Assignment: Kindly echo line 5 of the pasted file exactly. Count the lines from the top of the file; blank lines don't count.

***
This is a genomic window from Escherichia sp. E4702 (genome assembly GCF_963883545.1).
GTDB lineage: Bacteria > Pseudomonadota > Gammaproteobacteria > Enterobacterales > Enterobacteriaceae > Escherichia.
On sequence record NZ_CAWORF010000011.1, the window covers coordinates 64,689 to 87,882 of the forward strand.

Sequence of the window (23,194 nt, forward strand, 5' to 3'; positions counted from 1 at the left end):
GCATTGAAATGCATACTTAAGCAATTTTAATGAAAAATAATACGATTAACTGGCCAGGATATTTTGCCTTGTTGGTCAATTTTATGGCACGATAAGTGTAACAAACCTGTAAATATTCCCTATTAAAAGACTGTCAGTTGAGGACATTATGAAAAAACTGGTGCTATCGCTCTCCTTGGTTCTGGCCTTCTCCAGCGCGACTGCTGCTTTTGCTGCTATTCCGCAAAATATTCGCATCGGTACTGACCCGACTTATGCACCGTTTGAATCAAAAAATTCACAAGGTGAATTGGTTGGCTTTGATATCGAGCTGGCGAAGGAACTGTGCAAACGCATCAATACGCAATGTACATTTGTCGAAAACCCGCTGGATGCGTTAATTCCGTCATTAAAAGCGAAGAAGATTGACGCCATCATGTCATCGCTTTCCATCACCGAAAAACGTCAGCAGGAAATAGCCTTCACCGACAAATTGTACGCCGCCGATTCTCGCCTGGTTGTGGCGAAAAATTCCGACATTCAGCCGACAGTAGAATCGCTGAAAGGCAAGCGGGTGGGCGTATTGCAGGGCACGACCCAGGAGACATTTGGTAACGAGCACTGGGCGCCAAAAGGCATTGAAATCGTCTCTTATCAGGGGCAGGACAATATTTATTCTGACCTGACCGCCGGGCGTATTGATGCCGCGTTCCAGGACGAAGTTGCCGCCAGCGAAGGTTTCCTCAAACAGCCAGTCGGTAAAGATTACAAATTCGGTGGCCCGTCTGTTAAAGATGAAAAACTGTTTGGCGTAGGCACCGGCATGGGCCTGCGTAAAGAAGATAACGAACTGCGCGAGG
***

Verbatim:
GCATTGAAATGCATACTTAAGCAATTTTAATGAAAAATAATACGATTAACTGGCCAGGATATTTTGCCTTGTTGGTCAATTTTATGGCACGATAAGTGTAACAAACCTGTAAATATTCCCTATTAAAAGACTGTCAGTTGAGGACATTATGAAAAAACTGGTGCTATCGCTCTCCTTGGTTCTGGCCTTCTCCAGCGCGACTGCTGCTTTTGCTGCTATTCCGCAAAATATTCGCATCGGTACTGACCCGACTTATGCACCGTTTGAATCAAAAAATTCACAAGGTGAATTGGTTGGCTTTGATATCGAGCTGGCGAAGGAACTGTGCAAACGCATCAATACGCAATGTACATTTGTCGAAAACCCGCTGGATGCGTTAATTCCGTCATTAAAAGCGAAGAAGATTGACGCCATCATGTCATCGCTTTCCATCACCGAAAAACGTCAGCAGGAAATAGCCTTCACCGACAAATTGTACGCCGCCGATTCTCGCCTGGTTGTGGCGAAAAATTCCGACATTCAGCCGACAGTAGAATCGCTGAAAGGCAAGCGGGTGGGCGTATTGCAGGGCACGACCCAGGAGACATTTGGTAACGAGCACTGGGCGCCAAAAGGCATTGAAATCGTCTCTTATCAGGGGCAGGACAATATTTATTCTGACCTGACCGCCGGGCGTATTGATGCCGCGTTCCAGGACGAAGTTGCCGCCAGCGAAGGTTTCCTCAAACAGCCAGTCGGTAAAGATTACAAATTCGGTGGCCCGTCTGTTAAAGATGAAAAACTGTTTGGCGTAGGCACCGGCATGGGCCTGCGTAAAGAAGATAACGAACTGCGCGAGG